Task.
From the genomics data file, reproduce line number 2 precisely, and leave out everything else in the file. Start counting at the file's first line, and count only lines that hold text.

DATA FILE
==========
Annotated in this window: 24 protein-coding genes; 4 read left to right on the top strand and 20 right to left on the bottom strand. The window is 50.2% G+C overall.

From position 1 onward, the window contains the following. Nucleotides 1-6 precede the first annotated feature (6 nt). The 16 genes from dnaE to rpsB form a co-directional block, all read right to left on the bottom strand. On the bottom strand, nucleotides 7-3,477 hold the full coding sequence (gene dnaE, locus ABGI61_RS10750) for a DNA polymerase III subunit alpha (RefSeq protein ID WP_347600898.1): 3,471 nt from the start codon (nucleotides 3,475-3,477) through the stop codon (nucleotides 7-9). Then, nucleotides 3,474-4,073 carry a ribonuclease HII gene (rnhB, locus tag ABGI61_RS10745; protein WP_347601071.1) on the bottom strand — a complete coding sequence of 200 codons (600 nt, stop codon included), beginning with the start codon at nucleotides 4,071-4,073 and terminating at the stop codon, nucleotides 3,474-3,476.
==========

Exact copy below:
From position 1 onward, the window contains the following. Nucleotides 1-6 precede the first annotated feature (6 nt). The 16 genes from dnaE to rpsB form a co-directional block, all read right to left on the bottom strand. On the bottom strand, nucleotides 7-3,477 hold the full coding sequence (gene dnaE, locus ABGI61_RS10750) for a DNA polymerase III subunit alpha (RefSeq protein ID WP_347600898.1): 3,471 nt from the start codon (nucleotides 3,475-3,477) through the stop codon (nucleotides 7-9). Then, nucleotides 3,474-4,073 carry a ribonuclease HII gene (rnhB, locus tag ABGI61_RS10745; protein WP_347601071.1) on the bottom strand — a complete coding sequence of 200 codons (600 nt, stop codon included), beginning with the start codon at nucleotides 4,071-4,073 and terminating at the stop codon, nucleotides 3,474-3,476.